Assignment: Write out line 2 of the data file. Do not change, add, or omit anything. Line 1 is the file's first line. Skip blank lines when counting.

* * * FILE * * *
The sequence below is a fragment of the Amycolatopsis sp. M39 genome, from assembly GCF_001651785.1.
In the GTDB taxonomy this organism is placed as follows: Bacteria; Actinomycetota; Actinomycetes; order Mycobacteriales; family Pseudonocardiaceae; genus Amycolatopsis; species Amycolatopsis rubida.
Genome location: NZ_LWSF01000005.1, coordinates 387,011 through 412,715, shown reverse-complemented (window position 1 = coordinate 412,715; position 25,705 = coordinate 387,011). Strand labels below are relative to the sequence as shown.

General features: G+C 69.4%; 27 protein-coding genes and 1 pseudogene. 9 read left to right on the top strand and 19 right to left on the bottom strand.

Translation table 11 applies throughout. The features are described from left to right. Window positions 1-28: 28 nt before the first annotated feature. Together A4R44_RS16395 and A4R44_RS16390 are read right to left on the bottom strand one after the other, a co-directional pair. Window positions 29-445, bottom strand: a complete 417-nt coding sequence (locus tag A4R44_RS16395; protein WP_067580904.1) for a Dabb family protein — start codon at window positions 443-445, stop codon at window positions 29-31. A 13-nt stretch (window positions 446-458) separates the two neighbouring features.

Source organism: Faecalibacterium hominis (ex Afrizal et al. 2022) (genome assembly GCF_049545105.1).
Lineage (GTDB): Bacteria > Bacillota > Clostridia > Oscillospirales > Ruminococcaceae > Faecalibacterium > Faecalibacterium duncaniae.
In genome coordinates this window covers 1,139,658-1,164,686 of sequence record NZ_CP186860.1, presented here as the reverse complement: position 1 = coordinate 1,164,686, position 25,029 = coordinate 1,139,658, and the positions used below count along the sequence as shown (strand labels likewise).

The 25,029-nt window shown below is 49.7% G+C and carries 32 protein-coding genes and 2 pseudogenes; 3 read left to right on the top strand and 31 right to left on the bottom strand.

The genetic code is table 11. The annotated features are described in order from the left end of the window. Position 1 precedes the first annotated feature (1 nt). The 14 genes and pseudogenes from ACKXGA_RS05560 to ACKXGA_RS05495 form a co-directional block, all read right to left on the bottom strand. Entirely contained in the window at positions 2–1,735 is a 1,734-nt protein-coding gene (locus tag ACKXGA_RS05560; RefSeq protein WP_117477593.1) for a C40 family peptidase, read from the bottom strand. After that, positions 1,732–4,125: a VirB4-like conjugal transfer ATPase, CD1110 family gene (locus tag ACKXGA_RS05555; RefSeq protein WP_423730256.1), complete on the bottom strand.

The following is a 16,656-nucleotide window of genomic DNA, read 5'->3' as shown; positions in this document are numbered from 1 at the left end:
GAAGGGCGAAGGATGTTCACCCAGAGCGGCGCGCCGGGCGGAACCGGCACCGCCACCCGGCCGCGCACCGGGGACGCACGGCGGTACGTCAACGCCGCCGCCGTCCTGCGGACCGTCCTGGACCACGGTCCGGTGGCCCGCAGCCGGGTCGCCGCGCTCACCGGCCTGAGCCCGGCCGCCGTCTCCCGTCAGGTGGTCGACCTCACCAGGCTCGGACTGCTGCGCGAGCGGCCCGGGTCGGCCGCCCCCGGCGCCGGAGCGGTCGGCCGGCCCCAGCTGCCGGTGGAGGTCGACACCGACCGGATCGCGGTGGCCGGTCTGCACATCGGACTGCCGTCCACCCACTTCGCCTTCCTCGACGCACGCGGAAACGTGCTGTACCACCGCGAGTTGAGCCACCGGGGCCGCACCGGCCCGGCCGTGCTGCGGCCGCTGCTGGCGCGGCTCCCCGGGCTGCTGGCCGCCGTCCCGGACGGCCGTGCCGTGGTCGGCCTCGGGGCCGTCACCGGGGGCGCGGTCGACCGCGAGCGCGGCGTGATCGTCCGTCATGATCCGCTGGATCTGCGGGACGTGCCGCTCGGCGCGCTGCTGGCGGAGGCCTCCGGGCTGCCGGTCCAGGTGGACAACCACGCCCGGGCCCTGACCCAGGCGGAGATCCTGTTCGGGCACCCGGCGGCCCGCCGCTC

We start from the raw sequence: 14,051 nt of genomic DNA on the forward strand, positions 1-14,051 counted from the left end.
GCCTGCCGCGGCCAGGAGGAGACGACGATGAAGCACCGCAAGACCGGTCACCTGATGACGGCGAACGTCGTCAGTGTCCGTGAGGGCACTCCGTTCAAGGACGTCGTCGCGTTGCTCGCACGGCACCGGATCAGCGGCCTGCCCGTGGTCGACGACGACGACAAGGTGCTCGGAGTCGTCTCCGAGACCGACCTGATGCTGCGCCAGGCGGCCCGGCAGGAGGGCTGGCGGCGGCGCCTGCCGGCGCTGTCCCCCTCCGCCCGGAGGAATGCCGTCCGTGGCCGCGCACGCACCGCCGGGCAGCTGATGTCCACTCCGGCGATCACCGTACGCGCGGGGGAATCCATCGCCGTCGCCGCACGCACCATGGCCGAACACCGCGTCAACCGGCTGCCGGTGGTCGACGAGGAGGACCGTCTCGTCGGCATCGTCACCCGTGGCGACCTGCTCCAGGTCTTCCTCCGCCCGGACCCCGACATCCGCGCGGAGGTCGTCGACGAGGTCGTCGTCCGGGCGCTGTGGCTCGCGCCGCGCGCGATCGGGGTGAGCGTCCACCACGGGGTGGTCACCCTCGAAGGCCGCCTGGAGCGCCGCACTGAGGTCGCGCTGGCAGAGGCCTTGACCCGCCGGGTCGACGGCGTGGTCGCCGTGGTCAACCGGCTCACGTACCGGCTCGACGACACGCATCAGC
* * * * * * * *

In the GTDB taxonomy this organism is placed as follows: Bacteria; Actinomycetota; Actinomycetes; order Mycobacteriales; family Pseudonocardiaceae; genus Amycolatopsis; species Amycolatopsis rubida.